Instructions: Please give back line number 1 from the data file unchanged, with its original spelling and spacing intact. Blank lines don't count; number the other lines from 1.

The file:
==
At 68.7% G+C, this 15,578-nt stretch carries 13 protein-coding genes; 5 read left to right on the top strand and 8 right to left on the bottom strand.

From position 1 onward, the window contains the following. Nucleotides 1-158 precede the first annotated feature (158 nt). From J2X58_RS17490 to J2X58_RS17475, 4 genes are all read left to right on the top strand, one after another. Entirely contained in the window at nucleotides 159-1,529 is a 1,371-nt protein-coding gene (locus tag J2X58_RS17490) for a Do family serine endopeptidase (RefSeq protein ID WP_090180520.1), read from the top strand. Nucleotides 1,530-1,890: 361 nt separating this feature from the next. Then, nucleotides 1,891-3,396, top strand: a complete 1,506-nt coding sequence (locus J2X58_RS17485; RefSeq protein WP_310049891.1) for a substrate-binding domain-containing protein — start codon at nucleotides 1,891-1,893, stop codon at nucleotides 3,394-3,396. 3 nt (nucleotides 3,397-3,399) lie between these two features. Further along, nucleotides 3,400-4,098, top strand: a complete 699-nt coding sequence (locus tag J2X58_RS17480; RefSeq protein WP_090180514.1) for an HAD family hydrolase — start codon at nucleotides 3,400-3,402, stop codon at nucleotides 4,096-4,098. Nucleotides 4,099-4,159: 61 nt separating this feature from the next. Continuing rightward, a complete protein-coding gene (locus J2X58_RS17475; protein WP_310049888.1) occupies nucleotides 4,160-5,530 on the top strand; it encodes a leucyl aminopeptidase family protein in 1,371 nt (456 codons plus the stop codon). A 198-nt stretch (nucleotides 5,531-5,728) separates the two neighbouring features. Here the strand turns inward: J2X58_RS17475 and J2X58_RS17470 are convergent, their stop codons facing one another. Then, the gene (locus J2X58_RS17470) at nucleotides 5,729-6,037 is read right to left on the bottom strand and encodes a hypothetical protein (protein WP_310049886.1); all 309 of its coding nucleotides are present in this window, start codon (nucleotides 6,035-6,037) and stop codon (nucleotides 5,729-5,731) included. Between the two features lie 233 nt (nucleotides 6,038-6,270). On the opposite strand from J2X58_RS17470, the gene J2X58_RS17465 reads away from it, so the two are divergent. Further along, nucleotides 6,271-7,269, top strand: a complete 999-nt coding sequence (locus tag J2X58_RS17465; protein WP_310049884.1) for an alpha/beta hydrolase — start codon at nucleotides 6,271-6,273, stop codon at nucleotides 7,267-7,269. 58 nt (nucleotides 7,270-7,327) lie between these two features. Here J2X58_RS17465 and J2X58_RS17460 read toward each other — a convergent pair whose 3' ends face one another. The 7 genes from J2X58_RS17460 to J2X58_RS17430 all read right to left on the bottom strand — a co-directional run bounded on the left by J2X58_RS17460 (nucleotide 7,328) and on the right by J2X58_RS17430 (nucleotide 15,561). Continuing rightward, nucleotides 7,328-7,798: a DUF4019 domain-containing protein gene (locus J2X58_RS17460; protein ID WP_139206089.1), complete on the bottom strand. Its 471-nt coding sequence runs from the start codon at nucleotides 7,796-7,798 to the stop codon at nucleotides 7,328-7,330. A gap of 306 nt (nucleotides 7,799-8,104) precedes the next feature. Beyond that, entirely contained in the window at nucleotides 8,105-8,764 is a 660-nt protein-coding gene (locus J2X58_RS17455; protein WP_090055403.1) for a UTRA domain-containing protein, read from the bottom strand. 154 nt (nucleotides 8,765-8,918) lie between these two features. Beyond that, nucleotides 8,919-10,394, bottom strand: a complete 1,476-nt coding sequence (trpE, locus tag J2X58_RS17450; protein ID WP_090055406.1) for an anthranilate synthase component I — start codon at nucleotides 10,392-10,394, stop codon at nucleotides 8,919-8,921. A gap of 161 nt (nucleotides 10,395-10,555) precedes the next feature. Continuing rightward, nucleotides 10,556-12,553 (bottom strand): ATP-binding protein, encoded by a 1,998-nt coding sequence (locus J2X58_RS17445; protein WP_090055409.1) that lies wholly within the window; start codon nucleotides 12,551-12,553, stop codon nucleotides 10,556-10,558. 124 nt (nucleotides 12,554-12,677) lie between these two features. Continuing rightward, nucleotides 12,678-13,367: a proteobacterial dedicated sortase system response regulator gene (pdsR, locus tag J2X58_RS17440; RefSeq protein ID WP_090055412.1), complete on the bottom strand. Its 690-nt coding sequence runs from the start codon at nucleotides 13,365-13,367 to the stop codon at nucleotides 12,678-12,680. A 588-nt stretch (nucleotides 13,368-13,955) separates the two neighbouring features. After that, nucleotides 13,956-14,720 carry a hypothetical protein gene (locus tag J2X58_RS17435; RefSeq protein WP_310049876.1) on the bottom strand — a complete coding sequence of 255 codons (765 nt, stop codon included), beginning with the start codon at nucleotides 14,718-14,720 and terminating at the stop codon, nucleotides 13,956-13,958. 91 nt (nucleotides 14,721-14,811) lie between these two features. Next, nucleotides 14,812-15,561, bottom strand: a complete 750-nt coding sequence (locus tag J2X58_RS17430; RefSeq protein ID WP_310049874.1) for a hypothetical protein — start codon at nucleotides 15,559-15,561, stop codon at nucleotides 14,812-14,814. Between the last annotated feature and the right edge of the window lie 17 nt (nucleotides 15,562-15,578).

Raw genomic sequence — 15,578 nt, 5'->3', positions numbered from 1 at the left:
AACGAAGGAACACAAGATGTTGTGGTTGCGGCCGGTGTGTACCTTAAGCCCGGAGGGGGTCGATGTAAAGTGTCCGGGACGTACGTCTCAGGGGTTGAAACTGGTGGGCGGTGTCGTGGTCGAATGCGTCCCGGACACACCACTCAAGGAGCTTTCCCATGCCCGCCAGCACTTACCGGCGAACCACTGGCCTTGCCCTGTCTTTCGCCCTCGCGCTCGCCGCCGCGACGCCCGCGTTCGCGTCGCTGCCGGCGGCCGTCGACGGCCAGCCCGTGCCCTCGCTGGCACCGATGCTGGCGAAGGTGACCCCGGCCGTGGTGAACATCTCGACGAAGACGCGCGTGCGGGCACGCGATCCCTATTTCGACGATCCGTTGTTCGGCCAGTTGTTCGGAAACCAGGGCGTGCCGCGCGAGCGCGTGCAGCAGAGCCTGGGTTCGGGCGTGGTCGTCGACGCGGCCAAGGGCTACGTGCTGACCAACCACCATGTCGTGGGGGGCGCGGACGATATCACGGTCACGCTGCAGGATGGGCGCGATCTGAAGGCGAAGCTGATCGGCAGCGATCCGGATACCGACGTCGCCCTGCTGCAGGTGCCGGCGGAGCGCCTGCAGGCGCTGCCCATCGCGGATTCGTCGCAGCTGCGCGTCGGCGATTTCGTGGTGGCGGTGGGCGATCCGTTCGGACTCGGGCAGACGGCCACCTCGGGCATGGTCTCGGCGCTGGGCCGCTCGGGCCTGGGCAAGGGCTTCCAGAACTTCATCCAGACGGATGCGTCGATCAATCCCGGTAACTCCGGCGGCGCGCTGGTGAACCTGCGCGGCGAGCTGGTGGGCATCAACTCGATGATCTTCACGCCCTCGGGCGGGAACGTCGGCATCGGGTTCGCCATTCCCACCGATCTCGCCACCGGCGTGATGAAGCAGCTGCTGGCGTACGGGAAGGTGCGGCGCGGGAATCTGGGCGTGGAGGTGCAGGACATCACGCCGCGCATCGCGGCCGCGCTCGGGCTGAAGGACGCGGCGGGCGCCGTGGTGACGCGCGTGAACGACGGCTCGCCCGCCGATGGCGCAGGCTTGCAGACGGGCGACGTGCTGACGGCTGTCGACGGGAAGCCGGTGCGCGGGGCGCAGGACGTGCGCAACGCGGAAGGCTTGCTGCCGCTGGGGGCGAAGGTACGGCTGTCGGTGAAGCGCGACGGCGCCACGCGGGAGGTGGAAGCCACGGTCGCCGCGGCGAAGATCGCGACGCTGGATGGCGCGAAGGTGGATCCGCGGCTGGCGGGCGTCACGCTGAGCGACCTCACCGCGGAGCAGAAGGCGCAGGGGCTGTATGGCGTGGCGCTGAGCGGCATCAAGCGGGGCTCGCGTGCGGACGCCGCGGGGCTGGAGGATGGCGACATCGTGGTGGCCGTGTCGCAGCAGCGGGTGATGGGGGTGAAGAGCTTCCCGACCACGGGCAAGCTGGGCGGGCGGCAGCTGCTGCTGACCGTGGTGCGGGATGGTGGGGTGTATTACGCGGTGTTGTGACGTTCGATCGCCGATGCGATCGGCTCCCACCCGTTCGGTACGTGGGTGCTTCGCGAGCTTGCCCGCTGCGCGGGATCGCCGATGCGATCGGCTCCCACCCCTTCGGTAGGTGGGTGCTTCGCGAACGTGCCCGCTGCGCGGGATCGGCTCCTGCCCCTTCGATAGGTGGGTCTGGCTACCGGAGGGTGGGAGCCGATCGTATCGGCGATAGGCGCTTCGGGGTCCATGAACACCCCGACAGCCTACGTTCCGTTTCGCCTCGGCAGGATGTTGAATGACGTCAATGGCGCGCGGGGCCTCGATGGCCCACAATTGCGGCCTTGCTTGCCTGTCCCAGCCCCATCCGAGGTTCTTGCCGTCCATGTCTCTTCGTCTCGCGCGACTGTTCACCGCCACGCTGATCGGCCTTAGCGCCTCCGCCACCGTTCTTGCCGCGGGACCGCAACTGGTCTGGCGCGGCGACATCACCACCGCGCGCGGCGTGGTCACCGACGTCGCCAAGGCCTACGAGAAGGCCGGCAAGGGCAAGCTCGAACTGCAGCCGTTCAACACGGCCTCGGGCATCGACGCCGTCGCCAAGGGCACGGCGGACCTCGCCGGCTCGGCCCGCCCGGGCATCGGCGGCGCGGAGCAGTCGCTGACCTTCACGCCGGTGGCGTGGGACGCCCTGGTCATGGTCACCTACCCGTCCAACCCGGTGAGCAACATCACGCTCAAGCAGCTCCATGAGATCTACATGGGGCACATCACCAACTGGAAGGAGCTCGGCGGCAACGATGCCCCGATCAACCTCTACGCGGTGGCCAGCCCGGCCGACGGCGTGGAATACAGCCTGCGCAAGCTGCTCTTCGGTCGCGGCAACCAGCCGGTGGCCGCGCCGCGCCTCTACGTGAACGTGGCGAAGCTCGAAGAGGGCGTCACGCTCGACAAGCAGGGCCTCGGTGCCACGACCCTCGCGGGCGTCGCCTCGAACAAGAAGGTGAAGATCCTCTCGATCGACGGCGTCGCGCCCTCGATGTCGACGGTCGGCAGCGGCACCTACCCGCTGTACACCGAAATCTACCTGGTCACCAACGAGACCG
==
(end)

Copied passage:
At 68.7% G+C, this 15,578-nt stretch carries 13 protein-coding genes; 5 read left to right on the top strand and 8 right to left on the bottom strand.